So you want to grow your hair long and strong? Quite literally I have been there, done that. After investing a lot of time into research and money trying out various products, I have compiled a list of my best tips and tricks that I found most beneficial based upon my personal experiences.
Before I begin to list off tips and tricks, it is important to keep in mind that all of the below will be irrelevant if you don’t truly understand your hair texture. Starting off with the basics, it is crucial to know if your hair is naturally oily or dry and to only use products that align with your hair type. If you’ve got dry hair you’re going to benefit from oil-based serums, whereas if you have oily hair naturally you want to avoid such products.
The most important factor in healthy hair is a healthy body – so yes, that means a good diet. If you are not getting the necessary nutrients your body needs, it will take a show in your hair. Vegetarians may or may not know that B12 is a big one; a lack of B12 will have your hair weak and brittle. I have experienced this in the past when first embarking on my vegetarian journey, so make sure your taking care of your body before you start worrying about taking care of your hair.
Now, understanding all the above, let’s get to the good stuff. Below are some tips and tricks you can incorporate into your hair care routine to help get healthier, stronger and longer hair.
1. Pick your brush!
A small detail, but don’t ever overlook it. Invest in a brush that is beneficial to your hair texture. Because my natural hair is quite curly/wavy, I don’t brush it all that often and normally only do so in the shower after conditioning or when it’s been straightened – otherwise, I try to stay away from brushing. Wet hair isn’t the best time to brush as it’s weaker and more likely to break, but I have a wide tooth comb that I use specifically for detangling in the shower. A quick Google search for the perfect brush for your hair type will have you on your way.
2. Shampooing & Conditioning.
Shampoo your scalp ONLY. The rest of the product will rinse through your hair which is all it really needs, as the main purpose of shampoo is to remove any excess dirt or oils from the scalp. Massaging the scalp while you rub your shampoo in helps promote blood circulation which channels more nutrients to the hair roots helping to stimulate growth.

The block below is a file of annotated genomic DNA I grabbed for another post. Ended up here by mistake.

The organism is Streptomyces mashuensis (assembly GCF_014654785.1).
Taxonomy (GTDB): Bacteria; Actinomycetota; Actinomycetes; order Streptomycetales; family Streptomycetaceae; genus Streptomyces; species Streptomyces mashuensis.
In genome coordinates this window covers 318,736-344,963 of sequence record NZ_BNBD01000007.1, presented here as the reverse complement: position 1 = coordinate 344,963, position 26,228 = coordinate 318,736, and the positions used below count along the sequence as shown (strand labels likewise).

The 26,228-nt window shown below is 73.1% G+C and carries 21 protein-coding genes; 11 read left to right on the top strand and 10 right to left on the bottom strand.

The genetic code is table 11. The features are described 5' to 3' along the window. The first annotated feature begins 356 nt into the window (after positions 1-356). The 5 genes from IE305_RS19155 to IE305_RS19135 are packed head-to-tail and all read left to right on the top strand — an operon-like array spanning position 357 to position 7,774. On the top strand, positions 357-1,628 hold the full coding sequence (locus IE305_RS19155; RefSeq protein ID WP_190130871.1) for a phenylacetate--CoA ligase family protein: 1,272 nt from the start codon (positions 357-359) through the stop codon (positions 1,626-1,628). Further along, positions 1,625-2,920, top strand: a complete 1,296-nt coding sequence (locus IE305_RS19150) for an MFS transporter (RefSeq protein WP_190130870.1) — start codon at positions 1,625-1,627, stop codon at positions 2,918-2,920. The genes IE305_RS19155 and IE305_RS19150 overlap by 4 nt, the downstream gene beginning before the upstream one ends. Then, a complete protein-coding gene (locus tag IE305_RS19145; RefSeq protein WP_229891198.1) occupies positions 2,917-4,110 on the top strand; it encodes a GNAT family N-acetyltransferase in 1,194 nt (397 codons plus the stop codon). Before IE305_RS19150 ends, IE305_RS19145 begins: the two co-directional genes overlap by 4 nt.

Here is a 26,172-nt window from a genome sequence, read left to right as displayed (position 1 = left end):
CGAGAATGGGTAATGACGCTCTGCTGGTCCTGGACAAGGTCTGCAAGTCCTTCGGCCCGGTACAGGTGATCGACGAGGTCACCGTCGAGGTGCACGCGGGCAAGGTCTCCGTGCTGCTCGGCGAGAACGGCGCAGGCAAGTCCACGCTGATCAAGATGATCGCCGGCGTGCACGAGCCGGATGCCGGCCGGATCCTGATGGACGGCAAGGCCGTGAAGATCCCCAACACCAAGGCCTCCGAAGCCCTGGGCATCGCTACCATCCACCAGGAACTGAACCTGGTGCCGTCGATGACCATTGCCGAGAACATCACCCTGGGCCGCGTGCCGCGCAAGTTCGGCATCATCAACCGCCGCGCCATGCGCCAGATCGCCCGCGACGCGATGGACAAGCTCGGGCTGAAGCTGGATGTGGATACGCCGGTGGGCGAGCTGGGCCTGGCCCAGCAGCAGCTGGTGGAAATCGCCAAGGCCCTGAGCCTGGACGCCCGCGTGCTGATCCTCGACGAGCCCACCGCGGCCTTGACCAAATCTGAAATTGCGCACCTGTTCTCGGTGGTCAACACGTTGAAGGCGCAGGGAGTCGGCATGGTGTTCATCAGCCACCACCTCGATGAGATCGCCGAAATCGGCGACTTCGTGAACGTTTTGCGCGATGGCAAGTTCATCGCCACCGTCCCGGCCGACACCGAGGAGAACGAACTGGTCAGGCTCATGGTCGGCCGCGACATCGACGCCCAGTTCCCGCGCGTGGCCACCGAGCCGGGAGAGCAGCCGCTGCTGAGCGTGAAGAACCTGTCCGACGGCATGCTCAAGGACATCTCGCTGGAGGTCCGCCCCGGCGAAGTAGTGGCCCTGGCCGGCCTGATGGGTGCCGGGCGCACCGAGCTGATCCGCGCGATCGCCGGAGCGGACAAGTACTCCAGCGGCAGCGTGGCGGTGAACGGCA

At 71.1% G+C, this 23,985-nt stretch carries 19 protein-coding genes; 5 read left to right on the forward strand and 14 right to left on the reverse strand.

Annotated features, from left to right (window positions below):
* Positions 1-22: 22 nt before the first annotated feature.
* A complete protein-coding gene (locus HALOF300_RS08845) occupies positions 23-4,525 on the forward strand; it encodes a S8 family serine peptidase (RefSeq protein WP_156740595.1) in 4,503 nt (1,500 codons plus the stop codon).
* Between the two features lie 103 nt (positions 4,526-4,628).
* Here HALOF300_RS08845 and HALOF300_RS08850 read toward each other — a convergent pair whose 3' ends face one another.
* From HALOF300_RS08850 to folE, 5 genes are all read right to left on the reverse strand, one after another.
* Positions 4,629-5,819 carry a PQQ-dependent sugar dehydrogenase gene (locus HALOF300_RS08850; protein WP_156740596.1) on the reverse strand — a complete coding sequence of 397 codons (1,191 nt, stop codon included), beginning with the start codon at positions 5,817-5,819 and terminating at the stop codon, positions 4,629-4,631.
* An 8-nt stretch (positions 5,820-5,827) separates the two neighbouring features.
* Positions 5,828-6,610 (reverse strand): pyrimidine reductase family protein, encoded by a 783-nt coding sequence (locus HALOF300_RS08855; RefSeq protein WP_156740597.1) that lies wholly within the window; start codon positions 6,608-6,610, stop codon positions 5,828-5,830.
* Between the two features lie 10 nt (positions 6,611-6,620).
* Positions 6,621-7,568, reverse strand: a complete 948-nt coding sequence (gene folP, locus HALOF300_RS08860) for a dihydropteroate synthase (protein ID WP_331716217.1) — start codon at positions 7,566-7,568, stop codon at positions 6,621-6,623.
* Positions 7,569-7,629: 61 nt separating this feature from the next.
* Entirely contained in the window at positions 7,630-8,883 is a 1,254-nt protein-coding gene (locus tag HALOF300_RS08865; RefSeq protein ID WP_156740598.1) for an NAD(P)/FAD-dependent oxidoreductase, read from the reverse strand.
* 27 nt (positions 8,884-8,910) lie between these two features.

Condition from the earlobe level and below. Don’t condition from the roots of your head as the natural oils from your scalp are most concentrated here, and it is important to allow your natural oils to produce. The only time you should really look into conditioning from the roots is if your hair and your scalp are both extremely dry and really require extra moisture. I always let the conditioner soak for about 2-3 minutes before I wash it out, allowing my hair to really absorb the product.
3. Water Temperatures.
It’s a thing, believe it or not. If you have colored hair you want to avoid using hot/warm water as that will make the color bleed out faster. At the end of every shower, I run my hair through cold water underneath the tap. I don’t do it right at the scalp because the water is so cold, so I do it from about midway down and let the water run through my hair as I move it around. Then, I’ll run the last five inches or so of my tips through the cold water. I do this for two important reasons, 1- because it helps get rid of all the product build up in your hair, and 2- because the cold helps lock in the moisture; sealing the hair cuticles which help prevent breakage and allow the hair to lay smoother, and less frizzy.
4. Wash When Needed.
There’s a lot of benefits to washing your hair as least often as possible. Skip the “ewww gross, you’re dirty” comments and move on to understanding your hair and the products we use. Whether you have oily or dry hair will make a huge difference in how often you’re able to go without washing it. As a dry hair girl, I can get away with pushing the days a little more than my oily-haired friends can. However, it has long been said that the more you wash your hair, the more naturally oily it will become… So, if you can refrain from washing, do so! The main purpose of this is to preserve your natural oil and moisture barriers.
5. Avoid heat & towel drying.